phone calls and look
at the wall clock and
then at the young
woman who is
whispering to her
a temporary home for
the night has been
and tomorrow she’ll
still be fearful and lost
and homeless and without
a family
and not knowing why or
how this has happened
to her
and many more discussions
and phone calls will be
made by complete
strangers and she will
wait and talk only to
her hamster and await
for these others to tell
her what is going to
happen next in her life.


John D Robinson is a published poet; ‘When You Hear The Bell, There’s Nowhere To Hide’ (Holy&intoxicated Publications 2016) Cowboy Hats & Railways’ (Scars Publications 2016); a contributor to the 2016 48th Street Press Broadside Series; his work appears widely in the small press and online literary online journals including Rusty Truck; Red Fez; Outlaw Poetry; Degenerate Literature; Haggard & Halloo; Beatnik Cowboy; Boyslut; Anti Heroin Chic; In Between Hangovers; Your One Phone Call; he is married and lives in the UK with his wife a dog 3 cats and copious amounts of wine.

If You Don’t Love Me At Exactly The Speed I Want And In The Fashion I Demand… I Will Destroy You Completely (That’s How Much I Love You, Bastard!) by Paul Tristram

… and there are queues of fools
waiting to throw their hearts
upon her butcher’s cart.
Blind and with their common sense
sucker punched and tied up in knots.
Whilst Good Girls,
nice and pure of soul…
sit home alone
daydreaming about Valentine’s Day
in November.
And ticking away Eternity
one lonely evening at a time.

paul smoking - Copy

Paul Tristram is a Welsh writer who has poems, short stories, sketches and photography published in many publications around the world, he yearns to tattoo porcelain bridesmaids instead of digging empty graves for innocence at midnight; this too may pass, yet. Buy his books ‘Scribblings Of A Madman’ (Lit Fest Press) ‘Poetry From The Nearest Barstool’ at And a split poetry book ‘The Raven And The Vagabond Heart’ with Bethany W Pope at You can also read his poems and stories here!

Sheepherder by Guinotte Wise

Drover was a word he liked
so he said that’s what he’d be
didn’t know the meaning but
he’d heard it on TV seemed
a job for grownup men a
position with some power
herding droves of animals
across rivers through passes
near canyon walls turned
purple in the late day sun
and lazing by a campfire
drinking hobo coffee.

But, lots of buts in such a
life, and lacks of luxury
he missed the power grid
he did and emanations of
it lighting up the world
no TV here, no pre-bake
at four twenty five for
pizza or charger for his
useless iPhone just a
handcrank radio that got
static or gospel on a
clear starry night fade
in and out, his book of
Dylan Thomas now well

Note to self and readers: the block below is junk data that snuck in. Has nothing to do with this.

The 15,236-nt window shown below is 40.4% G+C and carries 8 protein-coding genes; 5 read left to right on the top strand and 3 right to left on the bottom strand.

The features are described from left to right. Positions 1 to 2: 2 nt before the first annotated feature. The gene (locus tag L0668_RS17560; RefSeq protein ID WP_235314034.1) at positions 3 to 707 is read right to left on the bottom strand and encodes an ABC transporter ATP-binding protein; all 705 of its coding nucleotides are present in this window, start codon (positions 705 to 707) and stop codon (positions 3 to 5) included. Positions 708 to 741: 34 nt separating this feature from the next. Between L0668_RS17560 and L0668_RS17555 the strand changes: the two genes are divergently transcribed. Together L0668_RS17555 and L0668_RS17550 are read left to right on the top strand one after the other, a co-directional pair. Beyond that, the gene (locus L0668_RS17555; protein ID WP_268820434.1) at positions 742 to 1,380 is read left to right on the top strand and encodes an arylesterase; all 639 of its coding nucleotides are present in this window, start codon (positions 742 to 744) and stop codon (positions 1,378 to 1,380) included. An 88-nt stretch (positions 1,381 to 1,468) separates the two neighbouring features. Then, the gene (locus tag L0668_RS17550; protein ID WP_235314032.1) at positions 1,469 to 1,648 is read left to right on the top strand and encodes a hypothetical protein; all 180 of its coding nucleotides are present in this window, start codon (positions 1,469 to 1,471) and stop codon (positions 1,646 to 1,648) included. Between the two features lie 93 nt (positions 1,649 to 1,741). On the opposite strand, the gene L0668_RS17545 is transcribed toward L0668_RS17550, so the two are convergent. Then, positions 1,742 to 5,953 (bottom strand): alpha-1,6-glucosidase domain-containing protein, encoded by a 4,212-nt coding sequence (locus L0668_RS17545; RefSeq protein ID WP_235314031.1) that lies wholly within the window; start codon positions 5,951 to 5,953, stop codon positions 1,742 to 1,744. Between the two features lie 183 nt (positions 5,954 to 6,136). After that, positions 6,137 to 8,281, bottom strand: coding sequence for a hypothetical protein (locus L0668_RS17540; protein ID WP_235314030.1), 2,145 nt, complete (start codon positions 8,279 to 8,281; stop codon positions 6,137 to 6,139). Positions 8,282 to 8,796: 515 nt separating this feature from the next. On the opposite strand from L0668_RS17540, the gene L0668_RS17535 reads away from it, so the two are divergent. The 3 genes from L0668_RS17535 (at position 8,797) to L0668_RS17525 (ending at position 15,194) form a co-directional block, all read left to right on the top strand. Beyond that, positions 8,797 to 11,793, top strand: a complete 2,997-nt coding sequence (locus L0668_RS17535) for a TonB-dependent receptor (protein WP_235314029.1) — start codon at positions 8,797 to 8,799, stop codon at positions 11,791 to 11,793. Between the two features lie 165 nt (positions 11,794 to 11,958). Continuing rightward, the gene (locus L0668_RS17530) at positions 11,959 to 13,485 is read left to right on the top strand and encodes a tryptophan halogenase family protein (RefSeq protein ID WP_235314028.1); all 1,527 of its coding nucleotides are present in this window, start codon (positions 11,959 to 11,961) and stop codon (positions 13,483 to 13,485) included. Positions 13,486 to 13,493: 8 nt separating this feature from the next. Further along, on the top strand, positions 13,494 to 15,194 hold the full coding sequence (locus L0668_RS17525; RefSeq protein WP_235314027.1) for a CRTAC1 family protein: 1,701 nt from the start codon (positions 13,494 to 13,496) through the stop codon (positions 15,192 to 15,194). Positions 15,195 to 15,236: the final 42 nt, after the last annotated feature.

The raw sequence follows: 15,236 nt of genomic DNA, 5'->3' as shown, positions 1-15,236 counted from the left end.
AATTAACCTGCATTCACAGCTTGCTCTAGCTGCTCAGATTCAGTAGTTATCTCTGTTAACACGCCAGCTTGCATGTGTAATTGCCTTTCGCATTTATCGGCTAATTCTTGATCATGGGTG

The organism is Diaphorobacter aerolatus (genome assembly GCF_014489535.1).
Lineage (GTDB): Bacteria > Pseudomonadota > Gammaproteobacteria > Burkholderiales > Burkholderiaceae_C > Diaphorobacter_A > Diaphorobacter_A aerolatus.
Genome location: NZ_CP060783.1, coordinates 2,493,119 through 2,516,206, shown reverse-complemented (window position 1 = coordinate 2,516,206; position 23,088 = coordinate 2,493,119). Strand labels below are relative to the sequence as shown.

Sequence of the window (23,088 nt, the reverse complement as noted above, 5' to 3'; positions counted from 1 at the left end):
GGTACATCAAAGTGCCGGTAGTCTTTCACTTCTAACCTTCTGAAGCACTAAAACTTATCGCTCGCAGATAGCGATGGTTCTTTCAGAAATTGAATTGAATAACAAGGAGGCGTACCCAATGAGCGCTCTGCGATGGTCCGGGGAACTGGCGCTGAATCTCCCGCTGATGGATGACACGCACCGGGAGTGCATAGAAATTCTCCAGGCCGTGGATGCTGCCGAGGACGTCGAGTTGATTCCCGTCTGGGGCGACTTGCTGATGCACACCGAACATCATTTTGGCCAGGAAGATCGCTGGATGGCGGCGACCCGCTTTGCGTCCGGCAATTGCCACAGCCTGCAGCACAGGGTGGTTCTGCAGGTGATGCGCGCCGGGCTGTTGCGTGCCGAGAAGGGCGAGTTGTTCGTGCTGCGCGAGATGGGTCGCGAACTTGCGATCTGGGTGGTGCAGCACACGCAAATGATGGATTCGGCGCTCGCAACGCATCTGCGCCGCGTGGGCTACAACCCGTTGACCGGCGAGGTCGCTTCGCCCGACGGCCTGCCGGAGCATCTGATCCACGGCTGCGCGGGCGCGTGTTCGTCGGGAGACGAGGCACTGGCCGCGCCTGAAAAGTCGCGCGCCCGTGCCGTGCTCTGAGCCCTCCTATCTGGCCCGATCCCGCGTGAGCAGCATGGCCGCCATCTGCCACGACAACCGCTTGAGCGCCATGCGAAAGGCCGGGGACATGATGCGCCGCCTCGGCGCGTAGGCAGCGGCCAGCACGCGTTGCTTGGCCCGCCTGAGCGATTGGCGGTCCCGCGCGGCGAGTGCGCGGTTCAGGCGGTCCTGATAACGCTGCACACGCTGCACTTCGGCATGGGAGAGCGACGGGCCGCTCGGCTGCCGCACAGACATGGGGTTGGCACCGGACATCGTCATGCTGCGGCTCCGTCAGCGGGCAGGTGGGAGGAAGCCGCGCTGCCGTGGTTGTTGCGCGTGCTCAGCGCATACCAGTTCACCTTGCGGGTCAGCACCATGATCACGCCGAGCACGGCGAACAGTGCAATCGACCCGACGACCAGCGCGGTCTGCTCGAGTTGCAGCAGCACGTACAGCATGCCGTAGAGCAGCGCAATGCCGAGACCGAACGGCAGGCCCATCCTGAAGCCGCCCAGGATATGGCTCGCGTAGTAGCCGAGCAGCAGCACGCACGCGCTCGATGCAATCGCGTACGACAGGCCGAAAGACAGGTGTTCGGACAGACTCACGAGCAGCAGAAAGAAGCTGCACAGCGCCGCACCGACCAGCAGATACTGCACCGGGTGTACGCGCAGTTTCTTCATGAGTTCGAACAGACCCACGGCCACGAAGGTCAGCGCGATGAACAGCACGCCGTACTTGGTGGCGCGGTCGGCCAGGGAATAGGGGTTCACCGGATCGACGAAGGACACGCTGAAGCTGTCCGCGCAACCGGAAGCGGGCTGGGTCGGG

thumbed and memorized
Death quite thoroughly
deprived of its dominion,
the sheeps’ thick noise
now his only music you
get used to it, hear the
different pitches, one for
fear and panic, one for
peace, the Border Collie
patrols and bunches ex-
citing heh heh hehs from
outliers and deeper baas
from those inside the
woolly shifting shape
of ruminants. Once a
month they brought
more food and books
he’d thought to order
letters from the outside
world, damned few these
days of social mediating
who thought to write the
lonely drover no one this
time, that’s who he sighed
forgot the can opener the
raven took his small good
one hopping away with it
as a prize hid it god
knows where the glint
of chrome excited the
collector/hoarder in him.

He had a highway-pull
sheep wagon aluminum
top and canvas liner, had
seen winds of eighty miles
an hour, rains that lasted
days the rubber tired
wagon moved by ragged
open Jeep to new grass
he’d run that Jeep every
day to keep it charged
but gas was low. They’d
bring him more with salt
and flour and jerky and
that. No charger for the
iPhone, no towers any
where, no one to talk
to anyway, Jessica quit
him, said I wished I
could quit you and
laughed her brokeback
mountain joke laugh
quit him quite finally,
said you’re fucking
crazy, what a waste
of an MFA. It’s only
for one season Jess but
she was gone like
summer wages.


Guinotte Wise lives on a farm in Resume Speed, Kansas. His short story collection (Night Train, Cold Beer) won publication by a university press and not much acclaim. Two more books since. His wife has an honest job in the city and drives 100 miles a day to keep it. More books: More GW:


Break Me by Robin Wyatt Dunn

Break me at knife
When I’m dead inside
And alive at night
(in dreams)

Hate me at kites
When I fly right and dive straight into the dark
(of your eyes)

Blind me at bark
when I river the reasons for your deliverance
late, but better for it:

taste me and kneel
when I am gone away
into you
and into the city


Robin Wyatt Dunn lives in Los Angeles. In this picture he is holding his tiny chapbook MARY, from Rinky Dink Press.